A Year With My Father


Une année avec mon père – A year with my father- is the title of a newly released book by Genevève Brisac.

As she is getting to entertain some friends, the narrator gets a phone call telling her that her parents have just had a car accident. Her mother has died and her father is in hospital. For one year the narrator wll look after her father. After some time in hospital he has gone back home but he is still fragile and

Two aspects of this book particularly moved me.

Anyone with aging parents will identify with the narrator. She can’t help noticing how vulnerable her father has become both psychologically – as a widower he lives on his own for the first time in fifty years – and physically – he is an eighty-year old man who has been weakend by the accident. Yet he is still the father she has always admired and respected. The two of them have to find new ways of interacting with each other without creating embarrassement on either side.

As the narrator observes her father and remembers moments of his life, she also implicitely questions what it means to be the daughter of a Christian Orthodox mother and a secular Jew. Jewishness is rarely evoked, if at all in the family, and yet they have countless jewish friends, her father’s doctor is Jewish and every now and again her father drops a hint which shows that being Jewish is part and parcel of his identity.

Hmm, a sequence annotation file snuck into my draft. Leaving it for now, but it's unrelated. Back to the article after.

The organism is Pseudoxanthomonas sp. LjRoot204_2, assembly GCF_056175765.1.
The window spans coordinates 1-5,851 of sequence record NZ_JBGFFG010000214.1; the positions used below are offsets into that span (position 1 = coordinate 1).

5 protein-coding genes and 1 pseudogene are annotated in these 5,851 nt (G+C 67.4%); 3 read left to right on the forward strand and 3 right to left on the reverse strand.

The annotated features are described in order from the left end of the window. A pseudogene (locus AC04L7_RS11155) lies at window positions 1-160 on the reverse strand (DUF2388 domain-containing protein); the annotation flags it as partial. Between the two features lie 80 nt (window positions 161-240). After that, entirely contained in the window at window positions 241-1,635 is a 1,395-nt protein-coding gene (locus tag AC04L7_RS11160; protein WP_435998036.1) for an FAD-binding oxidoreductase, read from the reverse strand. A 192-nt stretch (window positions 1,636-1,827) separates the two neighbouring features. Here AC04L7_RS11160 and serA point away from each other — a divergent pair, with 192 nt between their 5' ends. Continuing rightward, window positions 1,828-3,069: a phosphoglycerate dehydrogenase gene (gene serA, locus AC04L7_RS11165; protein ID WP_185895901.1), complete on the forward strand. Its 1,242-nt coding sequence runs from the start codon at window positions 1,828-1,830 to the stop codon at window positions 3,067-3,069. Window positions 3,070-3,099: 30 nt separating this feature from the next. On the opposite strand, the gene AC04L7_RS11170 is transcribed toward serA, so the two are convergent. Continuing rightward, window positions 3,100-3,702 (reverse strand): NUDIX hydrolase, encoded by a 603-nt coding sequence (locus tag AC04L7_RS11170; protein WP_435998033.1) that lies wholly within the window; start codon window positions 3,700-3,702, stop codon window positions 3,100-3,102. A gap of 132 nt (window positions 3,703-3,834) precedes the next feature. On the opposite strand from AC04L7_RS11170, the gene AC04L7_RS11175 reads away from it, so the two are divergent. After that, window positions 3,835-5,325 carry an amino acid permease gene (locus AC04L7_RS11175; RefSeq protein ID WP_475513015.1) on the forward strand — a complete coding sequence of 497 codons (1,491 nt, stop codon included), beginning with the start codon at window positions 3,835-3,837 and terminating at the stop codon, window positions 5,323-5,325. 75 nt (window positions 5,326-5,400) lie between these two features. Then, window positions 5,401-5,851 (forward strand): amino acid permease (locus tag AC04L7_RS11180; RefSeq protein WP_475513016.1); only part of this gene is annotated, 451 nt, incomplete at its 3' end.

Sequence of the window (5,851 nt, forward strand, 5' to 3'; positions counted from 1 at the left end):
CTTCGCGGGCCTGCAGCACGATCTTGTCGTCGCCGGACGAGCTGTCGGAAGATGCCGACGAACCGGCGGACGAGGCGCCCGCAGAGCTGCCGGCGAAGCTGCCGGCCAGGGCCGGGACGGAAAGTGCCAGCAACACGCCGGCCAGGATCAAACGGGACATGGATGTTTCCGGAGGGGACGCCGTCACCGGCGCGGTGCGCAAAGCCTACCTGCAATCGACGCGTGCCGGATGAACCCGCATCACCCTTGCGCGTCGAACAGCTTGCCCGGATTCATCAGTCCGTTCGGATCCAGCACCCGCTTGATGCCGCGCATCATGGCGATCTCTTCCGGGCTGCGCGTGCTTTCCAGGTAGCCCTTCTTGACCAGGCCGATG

I highly recommend this book if you can read French and hope someone wil translate it into English.

11 thoughts on “A Year With My Father

  1. If you were sitting in my living room with me, maybe I would attempt it in French. Until then, we all await the translation.

    Something about Jewish father and Christian mother seem to be a common theme in a lot of books. Are Jewish men more likely to marry non-Jewish women than Jewish women marrying non-Jewish men? The alienation in youth, escapism, then the recapturing as a mature adult of one’s heritage and identity.

    • I remember reading that in mixed-couples, fathers seem to impress their religious identities more strongly than mothers. I wonder why.
      As far as Judaism is concerned, pity it isn’t the other way round!

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  3. Leora, in previous generations men were much more likely to marry out, hence the stereotype of the Jewish man being drawn in by a shikse. I remember when a friend in high school had a Jewish mother and non-Jewish father, my mother was surprised. Things have changed, though, and the numbers have evened out.

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  5. Sadly I don’t think my French is up to it anymore either (such a shame, and to think that I used to write papers on medieval French literature in university…) but it does sound like an excellent read.

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